When Rain Clouds Gather by Bessie Head
This is the late South African writer Bessie Head’s first novel, which was published in 1968. When the novel opens, Makhaya is in flight for violent actions taken undermining the colonial system of 1960s South Africa. His escape and subsequent journey in search of self-determination parallels Head’s own coerced migration from apartheid South Africa into the rural and isolated country of Botswana. While Head fled death threats for her political writing, Makhaya is a dissident of a more extreme kind. He is a murderer and a terrorist in South Africa, and it is not enough for him simply to escape physically from the imminent threat on his life. His actions are a complete spiritual and existential rejection of his place in a dehumanizing political structure, and he fatalistically holds onto plans for the bombing he has carried out even as he awaits the right moment to attempt crossing the heavily guarded border. However, even in a destitute backwater, like the village he will find himself in, life is not simple.
Rapidly, Makhaya is taken under the wing of both a kind, old farmer named Dinorego and Dinorego’s adopted British son, Gilbert, who is an enthusiastic and much-learned agricultural specialist. Dinorego sees Makhaya as a potential husband for his daughter. Gilbert sees the village of Golema Mmidi as an opportunity to implement the latest farming techniques in order to create prosperity in his impoverished adopted home. He sees Makhaya as a potential partner in realizing his vision and a fellow stranger to the land but one with a better shot at communicating to the village and integrating Gilbert’s radical ideas into the culture. However, local politics, despots, and opportunists continually create obstacles that impede their progress.
Recent criticism of When Rain Clouds Gather has taken exception to the advocacy of Western agricultural intervention in Africa and tends to see the novel as a somewhat straightforward allegory of three diverse, resourceful outsiders triumphing over a corrupt society. (Like Makhaya and Gilbert, Dinorego is not from Golema Mmidi. He and the character Madame Millipede are from northern Botswana.) However, nothing in this novel is so straightforward, and ambivalence belies a story which on the surface seems to support the idea that the seeming noble intentions of the main characters can form any protection against the insidious political powers already at play.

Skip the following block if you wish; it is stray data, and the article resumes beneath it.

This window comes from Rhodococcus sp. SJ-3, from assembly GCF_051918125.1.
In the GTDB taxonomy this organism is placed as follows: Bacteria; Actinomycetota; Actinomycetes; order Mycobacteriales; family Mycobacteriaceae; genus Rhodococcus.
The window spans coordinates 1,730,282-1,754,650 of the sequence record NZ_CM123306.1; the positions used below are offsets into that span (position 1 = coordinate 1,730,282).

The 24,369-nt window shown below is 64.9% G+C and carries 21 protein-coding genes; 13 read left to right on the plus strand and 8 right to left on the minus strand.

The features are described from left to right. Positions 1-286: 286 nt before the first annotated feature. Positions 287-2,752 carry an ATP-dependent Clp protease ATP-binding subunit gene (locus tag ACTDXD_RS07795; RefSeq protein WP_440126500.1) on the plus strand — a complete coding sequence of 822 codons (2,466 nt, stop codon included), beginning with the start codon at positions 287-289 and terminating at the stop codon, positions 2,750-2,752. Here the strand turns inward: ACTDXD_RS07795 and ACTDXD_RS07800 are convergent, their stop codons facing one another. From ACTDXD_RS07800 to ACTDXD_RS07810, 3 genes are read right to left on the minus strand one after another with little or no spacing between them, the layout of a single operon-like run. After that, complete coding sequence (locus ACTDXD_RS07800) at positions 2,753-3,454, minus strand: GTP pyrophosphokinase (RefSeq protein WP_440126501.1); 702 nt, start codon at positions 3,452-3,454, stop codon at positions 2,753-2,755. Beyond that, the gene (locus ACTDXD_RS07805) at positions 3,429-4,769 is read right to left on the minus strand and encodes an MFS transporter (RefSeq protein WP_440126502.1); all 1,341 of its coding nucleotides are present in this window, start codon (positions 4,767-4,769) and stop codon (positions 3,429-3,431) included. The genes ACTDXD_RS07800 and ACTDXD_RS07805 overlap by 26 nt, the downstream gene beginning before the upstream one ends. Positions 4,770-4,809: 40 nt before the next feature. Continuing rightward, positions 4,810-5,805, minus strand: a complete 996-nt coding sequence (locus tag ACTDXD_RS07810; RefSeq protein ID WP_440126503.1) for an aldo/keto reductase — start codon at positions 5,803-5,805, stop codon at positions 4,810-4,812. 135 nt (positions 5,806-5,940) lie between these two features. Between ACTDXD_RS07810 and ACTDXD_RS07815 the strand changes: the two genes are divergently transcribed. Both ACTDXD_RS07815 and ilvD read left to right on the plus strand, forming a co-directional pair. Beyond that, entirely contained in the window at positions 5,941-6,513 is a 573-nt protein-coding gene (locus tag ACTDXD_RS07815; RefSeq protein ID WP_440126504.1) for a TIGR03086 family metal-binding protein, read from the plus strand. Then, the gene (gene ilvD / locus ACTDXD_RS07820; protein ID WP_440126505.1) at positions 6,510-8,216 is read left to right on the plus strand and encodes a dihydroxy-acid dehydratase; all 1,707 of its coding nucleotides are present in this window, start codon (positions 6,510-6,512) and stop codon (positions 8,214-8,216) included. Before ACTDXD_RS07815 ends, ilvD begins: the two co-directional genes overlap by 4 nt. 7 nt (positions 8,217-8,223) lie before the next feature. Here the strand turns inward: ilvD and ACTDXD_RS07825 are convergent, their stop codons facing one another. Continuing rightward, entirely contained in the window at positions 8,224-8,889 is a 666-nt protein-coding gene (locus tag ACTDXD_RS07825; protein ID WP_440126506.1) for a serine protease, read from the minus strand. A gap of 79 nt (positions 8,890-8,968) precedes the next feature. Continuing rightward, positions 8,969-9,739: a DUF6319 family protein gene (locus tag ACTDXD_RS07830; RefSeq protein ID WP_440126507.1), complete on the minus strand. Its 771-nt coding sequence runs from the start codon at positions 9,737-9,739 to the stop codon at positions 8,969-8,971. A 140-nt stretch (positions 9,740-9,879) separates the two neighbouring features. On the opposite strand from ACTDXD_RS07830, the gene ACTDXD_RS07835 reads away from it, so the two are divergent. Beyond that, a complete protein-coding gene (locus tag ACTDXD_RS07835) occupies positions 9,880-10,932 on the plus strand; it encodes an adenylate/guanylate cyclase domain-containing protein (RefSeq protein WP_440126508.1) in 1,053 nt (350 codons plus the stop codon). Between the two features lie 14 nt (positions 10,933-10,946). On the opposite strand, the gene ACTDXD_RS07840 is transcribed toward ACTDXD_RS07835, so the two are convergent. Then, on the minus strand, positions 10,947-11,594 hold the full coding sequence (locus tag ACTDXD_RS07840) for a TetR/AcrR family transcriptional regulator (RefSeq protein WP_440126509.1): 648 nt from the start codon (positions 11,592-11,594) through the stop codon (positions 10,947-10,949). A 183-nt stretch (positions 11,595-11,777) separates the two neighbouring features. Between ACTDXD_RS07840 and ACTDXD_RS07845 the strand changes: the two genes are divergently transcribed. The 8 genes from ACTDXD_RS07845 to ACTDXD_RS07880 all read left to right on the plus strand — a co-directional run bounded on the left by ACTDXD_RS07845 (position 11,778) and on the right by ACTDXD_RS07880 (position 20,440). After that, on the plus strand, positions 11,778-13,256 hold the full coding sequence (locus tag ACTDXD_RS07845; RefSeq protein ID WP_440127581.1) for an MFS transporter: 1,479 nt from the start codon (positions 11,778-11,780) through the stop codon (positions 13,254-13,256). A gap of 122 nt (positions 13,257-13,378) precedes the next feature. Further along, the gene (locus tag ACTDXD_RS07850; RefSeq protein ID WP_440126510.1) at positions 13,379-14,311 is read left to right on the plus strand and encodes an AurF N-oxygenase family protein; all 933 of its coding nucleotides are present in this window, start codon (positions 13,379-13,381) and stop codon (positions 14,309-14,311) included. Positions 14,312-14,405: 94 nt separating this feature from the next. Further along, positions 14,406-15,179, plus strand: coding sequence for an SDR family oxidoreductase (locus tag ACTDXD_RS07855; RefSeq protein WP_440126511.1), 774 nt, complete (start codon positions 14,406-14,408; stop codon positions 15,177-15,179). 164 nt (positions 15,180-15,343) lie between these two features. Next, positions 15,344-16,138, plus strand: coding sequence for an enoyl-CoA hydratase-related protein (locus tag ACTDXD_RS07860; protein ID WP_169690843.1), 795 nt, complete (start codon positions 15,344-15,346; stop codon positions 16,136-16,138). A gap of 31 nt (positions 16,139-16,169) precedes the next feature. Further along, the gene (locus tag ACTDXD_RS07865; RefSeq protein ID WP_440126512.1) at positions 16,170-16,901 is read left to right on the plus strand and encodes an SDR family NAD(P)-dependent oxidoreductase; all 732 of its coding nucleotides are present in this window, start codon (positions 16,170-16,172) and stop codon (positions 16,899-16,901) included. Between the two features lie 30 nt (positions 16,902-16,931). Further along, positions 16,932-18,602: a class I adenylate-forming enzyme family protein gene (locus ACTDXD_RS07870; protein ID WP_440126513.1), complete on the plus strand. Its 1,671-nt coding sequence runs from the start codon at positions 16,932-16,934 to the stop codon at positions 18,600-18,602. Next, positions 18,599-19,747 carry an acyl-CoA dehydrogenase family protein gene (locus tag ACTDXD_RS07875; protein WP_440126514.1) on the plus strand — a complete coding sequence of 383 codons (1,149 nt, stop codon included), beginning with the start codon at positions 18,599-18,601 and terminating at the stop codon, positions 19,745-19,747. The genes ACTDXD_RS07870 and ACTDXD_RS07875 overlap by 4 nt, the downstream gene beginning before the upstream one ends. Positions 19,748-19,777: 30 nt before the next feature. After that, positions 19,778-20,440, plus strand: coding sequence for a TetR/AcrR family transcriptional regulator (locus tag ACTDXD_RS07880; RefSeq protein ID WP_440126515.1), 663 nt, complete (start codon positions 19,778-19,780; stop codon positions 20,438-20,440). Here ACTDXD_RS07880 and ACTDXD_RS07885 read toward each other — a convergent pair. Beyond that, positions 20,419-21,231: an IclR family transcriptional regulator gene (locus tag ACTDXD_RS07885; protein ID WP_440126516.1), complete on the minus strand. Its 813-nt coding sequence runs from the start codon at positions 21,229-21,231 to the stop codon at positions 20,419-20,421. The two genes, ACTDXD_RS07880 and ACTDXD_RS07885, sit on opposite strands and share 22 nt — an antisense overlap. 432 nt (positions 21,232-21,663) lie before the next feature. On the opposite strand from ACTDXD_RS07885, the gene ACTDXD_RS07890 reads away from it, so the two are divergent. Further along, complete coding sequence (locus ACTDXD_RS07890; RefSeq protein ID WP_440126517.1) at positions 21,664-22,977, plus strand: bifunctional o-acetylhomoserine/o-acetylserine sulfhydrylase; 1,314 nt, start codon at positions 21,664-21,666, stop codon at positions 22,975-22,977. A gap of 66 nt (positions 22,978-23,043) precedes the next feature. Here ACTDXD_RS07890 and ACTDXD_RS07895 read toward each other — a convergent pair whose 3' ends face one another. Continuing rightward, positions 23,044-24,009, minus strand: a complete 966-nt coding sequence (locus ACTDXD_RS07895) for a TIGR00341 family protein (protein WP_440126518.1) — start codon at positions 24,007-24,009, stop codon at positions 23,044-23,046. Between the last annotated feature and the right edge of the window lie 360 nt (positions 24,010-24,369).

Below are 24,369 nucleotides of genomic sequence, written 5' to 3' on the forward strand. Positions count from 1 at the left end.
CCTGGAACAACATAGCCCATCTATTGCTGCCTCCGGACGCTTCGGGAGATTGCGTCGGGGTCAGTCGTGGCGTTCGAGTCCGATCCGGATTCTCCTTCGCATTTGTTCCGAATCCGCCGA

Probably the best way to tease out greater complexity from the novel is to pay particular attention to the place of women. Not only do the idealistic actions of the men rely on and perhaps exploit the inferior status of women in rural Botswana, a status that would have directly impacted Head and that recapitulates the colonial hierarchy, but each of the three main women characters can be seen as embodying an equally valid alternative or even an implicit critique of each of the leading men. Maria, Dinorego’s daughter, insists on passion to the altruistically rational Gilbert and helps him discover the limits of his egalitarianism. Paula, another northern tranplant, meets Makhaya’s spiritual reserve and repressed violence with abject love and devotion. And Mme. Millipede resists definitively knowing anything about anyone while her great friend Dinorego can decide a complete stranger should marry his daughter after asking a single question.
by Jolie Tulley, guest book reviewer